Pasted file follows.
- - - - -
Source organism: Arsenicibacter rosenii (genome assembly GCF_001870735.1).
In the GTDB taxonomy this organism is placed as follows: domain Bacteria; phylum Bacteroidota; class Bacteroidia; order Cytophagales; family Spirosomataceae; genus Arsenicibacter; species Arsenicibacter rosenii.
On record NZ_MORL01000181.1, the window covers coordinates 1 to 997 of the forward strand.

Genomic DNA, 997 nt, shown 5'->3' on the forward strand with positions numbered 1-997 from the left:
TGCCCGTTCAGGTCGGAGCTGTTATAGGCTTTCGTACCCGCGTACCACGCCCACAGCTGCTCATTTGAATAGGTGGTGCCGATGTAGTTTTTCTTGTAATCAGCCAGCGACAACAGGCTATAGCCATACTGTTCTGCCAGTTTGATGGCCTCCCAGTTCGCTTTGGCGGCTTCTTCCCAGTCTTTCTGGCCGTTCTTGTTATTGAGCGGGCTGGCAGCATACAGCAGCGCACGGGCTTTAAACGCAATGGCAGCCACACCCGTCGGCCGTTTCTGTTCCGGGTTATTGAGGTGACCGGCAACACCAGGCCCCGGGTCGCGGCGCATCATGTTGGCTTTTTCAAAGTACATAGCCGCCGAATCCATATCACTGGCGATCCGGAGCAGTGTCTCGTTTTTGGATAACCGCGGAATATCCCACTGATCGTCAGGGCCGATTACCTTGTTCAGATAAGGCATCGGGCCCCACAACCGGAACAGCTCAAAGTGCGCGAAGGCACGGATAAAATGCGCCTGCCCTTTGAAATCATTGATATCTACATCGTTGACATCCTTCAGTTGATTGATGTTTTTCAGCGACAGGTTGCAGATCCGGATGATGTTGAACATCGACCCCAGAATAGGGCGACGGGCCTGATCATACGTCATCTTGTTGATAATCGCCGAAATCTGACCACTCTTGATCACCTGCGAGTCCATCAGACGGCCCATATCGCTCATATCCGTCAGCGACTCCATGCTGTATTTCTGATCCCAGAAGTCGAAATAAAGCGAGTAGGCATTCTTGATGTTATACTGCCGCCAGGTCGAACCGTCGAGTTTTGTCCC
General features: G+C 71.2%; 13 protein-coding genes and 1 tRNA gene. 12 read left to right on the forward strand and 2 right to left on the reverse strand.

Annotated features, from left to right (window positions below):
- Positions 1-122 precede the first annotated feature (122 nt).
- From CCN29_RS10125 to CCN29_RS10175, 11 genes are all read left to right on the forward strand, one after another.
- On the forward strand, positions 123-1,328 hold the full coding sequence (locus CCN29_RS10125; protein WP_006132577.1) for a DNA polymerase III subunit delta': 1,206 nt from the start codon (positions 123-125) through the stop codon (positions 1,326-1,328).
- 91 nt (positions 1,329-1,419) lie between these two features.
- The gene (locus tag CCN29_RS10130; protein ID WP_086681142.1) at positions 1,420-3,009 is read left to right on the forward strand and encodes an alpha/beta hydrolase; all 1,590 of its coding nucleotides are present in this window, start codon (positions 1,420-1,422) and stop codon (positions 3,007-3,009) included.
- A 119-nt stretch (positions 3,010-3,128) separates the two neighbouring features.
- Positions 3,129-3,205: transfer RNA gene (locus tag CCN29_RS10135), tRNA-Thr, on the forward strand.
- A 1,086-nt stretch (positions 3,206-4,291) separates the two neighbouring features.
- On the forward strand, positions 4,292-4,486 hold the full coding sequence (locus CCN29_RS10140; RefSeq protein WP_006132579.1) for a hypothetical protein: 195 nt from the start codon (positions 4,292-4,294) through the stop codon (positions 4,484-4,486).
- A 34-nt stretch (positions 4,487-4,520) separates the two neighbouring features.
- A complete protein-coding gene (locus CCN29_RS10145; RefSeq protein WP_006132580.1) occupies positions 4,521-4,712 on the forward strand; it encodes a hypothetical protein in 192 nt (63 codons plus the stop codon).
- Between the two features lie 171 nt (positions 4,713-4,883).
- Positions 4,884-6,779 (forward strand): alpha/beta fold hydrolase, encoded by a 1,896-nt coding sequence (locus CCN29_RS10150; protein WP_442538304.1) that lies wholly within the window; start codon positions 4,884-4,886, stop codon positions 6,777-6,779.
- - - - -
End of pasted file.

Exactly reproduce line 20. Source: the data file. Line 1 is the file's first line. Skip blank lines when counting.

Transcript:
- Positions 4,884-6,779 (forward strand): alpha/beta fold hydrolase, encoded by a 1,896-nt coding sequence (locus CCN29_RS10150; protein WP_442538304.1) that lies wholly within the window; start codon positions 4,884-4,886, stop codon positions 6,777-6,779.